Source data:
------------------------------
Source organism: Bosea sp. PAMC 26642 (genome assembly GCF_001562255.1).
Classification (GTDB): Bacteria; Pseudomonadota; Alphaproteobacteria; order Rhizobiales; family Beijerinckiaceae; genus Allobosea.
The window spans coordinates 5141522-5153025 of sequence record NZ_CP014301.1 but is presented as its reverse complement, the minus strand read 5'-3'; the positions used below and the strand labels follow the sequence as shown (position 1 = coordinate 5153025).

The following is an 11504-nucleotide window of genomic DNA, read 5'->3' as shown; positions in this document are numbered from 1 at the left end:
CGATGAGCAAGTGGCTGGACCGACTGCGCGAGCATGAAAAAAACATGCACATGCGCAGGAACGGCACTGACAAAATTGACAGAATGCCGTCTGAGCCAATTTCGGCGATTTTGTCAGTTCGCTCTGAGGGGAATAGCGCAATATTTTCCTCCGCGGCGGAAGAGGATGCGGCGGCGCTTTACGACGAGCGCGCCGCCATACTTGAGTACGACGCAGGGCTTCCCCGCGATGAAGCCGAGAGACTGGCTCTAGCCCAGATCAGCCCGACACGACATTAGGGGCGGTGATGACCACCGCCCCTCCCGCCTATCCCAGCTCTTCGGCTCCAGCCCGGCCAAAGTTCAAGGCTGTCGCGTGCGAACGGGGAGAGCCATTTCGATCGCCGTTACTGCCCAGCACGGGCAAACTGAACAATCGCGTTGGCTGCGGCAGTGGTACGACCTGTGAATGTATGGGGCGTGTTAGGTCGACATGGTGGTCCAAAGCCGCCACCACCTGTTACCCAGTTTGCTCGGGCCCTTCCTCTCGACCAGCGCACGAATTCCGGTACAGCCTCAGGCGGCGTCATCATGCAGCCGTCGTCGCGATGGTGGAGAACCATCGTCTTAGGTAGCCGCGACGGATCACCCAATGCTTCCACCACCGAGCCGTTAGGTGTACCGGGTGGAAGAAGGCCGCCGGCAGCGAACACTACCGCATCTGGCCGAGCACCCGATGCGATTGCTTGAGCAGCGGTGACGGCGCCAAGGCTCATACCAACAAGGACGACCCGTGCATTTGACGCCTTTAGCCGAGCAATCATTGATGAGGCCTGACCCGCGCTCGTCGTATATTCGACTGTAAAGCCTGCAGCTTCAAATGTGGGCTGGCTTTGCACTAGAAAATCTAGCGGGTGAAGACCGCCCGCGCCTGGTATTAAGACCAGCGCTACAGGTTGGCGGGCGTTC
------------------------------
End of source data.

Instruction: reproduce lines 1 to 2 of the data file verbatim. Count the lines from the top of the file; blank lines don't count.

Source organism: Bosea sp. PAMC 26642 (genome assembly GCF_001562255.1).
Classification (GTDB): Bacteria; Pseudomonadota; Alphaproteobacteria; order Rhizobiales; family Beijerinckiaceae; genus Allobosea.